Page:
Just imagine… If the Syrian government had hosted a meeting in Damascus of the ‘Friends of Britain’- a group of countries who supported the violent overthrow of David Cameron’s government. That the Syrian government and its allies gave the anti-government ‘rebels’ in Britain millions of pounds and other support, and failed to condemn ‘rebel’ groups when they killed British civilians and bombed schools, hospitals and universities. That the Syrian Foreign Minister dismissed next year’s scheduled general election in the UK as a ‘parody of democracy’ and said that Cameron must stand down before any elections are held.
Just imagine… If in 2003, Russia and its closest allies had launched a full-scale military invasion of an oil-rich country in the Middle East, having claimed that that country possessed WMDs which threatened the world and that afterwards no WMDs were ever found. That up to 1 million people had been killed in the bloodshed that followed the invasion and that the country was still in turmoil over 10 years later. That Russian companies had come in to benefit from the reconstruction and rebuilding work following the ‘regime change’.
Santa Cruz County has become the first county in California to implement a “permanent” ban on hydraulic fracturing, or fracking, in addition to all other onshore oil and gas development. The county’s Board of Supervisors voted 5 to 0 on Tuesday to pre-emptively outlaw fracking in the county. “Some would say this is a symbolic gesture,” said Supervisor Bruce McPherson, according to KQED. “But I think it’s a message that needs to be sent out and listened to, especially on our quality of life and particularly about the impact it might have on our water supply, whether it occurs inside this county or in adjacent counties.”
Injection wells used to dispose of highly-toxic fracking wastewater have contributed to heightened earthquake activity across the nation. The wastewater – riddled with hazardous and often undisclosed chemicals and contaminants – has been linked to a host of human and environmental health concerns. A recent study found that some of the most drought-ravaged areas of the US are also heavily targeted for oil and gas development using fracking, which exacerbates water shortages. In California, 96 percent of new fracking wells were found to be located in areas where competition for water is high. A drought emergency for the entire state – which has traditionally dealt with water-sharing and access problems – was declared in January. The city of Santa Cruz instituted mandatory water rationing for residents last month.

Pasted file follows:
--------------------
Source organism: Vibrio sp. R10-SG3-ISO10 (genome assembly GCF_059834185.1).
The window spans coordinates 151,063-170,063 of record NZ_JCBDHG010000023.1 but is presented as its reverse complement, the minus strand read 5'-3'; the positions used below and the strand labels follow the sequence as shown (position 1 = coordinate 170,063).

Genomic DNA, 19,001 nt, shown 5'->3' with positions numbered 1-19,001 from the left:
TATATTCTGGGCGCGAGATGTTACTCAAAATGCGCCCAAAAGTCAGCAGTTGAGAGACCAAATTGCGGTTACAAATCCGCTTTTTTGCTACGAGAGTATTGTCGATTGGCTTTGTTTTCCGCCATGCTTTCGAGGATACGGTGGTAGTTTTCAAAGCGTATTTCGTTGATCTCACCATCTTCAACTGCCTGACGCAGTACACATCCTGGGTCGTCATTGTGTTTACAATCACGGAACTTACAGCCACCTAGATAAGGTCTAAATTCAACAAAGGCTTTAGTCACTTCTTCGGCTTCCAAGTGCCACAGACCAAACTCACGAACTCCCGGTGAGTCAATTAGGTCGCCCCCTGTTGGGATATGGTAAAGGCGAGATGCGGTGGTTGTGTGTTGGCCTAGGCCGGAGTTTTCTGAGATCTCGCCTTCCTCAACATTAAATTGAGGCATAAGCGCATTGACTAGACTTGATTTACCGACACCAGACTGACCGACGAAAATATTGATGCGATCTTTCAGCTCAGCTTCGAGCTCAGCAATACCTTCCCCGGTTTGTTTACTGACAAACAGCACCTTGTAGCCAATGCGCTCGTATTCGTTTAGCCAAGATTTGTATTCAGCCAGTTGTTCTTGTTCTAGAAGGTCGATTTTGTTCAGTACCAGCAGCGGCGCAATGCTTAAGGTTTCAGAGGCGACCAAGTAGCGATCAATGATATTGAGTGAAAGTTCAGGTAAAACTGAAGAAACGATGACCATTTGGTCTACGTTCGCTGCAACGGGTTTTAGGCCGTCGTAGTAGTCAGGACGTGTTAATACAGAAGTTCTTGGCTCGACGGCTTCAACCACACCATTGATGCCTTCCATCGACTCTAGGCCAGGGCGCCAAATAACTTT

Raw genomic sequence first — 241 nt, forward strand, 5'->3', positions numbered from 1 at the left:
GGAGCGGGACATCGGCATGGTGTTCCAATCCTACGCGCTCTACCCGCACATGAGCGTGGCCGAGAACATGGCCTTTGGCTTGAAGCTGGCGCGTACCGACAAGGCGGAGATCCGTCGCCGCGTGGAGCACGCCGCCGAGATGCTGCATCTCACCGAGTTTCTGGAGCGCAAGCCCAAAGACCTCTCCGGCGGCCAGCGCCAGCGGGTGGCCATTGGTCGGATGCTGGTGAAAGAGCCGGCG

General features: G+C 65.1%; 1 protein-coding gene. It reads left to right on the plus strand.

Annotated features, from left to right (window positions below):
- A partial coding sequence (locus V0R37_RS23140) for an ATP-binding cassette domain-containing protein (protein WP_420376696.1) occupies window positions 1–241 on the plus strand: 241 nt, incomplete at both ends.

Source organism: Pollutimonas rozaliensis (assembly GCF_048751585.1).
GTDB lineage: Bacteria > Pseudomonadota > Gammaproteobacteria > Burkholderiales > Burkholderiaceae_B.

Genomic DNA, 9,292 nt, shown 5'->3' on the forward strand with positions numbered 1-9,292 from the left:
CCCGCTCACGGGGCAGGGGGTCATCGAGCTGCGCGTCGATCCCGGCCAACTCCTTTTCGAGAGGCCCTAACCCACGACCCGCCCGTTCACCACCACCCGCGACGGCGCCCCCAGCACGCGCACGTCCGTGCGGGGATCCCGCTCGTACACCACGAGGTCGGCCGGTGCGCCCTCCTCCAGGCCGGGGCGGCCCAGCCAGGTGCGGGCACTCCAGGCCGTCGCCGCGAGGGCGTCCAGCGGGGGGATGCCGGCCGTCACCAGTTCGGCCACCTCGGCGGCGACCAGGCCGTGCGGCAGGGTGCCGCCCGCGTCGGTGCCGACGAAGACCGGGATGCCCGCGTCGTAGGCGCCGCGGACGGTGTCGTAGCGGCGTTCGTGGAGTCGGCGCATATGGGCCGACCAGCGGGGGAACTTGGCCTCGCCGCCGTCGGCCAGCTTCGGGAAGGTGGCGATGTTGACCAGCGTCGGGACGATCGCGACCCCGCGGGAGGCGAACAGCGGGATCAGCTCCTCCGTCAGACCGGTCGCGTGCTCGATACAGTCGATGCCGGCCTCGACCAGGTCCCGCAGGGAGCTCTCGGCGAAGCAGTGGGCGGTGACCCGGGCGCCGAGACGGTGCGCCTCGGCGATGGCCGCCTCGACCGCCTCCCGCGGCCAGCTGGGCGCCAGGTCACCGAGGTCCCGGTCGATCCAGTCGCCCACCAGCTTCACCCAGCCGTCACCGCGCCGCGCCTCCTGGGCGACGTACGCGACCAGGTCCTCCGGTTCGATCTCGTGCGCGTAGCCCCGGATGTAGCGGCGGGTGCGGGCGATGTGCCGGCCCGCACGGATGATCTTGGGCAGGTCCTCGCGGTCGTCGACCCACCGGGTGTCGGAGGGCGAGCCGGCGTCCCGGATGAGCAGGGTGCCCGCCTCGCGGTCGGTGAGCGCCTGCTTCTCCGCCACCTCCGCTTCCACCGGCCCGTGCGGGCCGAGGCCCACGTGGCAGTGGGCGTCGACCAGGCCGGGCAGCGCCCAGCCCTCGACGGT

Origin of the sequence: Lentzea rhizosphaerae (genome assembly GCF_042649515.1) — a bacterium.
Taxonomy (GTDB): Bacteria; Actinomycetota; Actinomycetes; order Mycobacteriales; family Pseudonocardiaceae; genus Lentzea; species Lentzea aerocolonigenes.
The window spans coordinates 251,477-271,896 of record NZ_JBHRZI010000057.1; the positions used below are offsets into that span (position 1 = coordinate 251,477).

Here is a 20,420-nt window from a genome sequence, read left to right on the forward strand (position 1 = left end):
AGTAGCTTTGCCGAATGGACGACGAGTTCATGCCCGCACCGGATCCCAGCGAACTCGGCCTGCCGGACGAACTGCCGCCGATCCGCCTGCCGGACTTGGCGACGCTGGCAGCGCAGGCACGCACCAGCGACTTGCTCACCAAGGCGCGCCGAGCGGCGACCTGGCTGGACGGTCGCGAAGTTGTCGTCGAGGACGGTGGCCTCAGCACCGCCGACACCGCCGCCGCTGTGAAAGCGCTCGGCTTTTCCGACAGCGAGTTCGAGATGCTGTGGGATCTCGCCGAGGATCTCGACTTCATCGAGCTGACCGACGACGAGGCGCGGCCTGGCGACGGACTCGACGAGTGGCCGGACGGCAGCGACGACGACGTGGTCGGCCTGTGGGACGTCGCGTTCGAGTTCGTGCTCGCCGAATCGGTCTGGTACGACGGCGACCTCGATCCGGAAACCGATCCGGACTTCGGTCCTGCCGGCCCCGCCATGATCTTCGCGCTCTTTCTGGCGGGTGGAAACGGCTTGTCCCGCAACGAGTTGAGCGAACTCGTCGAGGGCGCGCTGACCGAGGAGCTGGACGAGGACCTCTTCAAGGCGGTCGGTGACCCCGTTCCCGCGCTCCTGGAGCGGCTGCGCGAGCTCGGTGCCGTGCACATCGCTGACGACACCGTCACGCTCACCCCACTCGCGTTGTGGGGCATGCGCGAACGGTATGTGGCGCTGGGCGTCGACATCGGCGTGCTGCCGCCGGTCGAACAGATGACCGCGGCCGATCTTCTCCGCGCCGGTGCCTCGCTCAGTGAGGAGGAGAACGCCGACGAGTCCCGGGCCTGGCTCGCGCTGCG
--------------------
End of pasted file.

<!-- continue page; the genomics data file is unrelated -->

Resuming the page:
Oh mother …
France’s national rail company SNCF said on Tuesday it had ordered 2,000 trains for an expanded regional network that are too wide for many station platforms, entailing costly repairs. A spokesman for the RFF national rail operator confirmed the error, first reported by satirical weekly Canard Enchaine in its Wednesday edition. “We discovered the problem a bit late, we recognize that and we accept responsibility on that score,” Christophe Piednoel told France Info radio. Construction work has already begun to reconfigure station platforms to give the new trains room to pass through, but hundreds more remain to be fixed, he added.
The mix-up arose when the RFF transmitted faulty dimensions for its train platforms to the SNCF, which was in charge of ordering trains as part of a broad modernization effort, the Canard Enchaine reported. The RFF only gave the dimensions of platforms built less than 30 years ago, but most of France’s 1,200 platforms were built more than 50 years ago. Repair work has already cost €80 million ($110 million). Transport Minister Frederic Cuvillier blamed an “absurd rail system” for the problem, referring to changes made by a previous government in 1997. “When you separate the rail operator (RFF) from the user, SNCF, it doesn’t work,” he told BFMTV.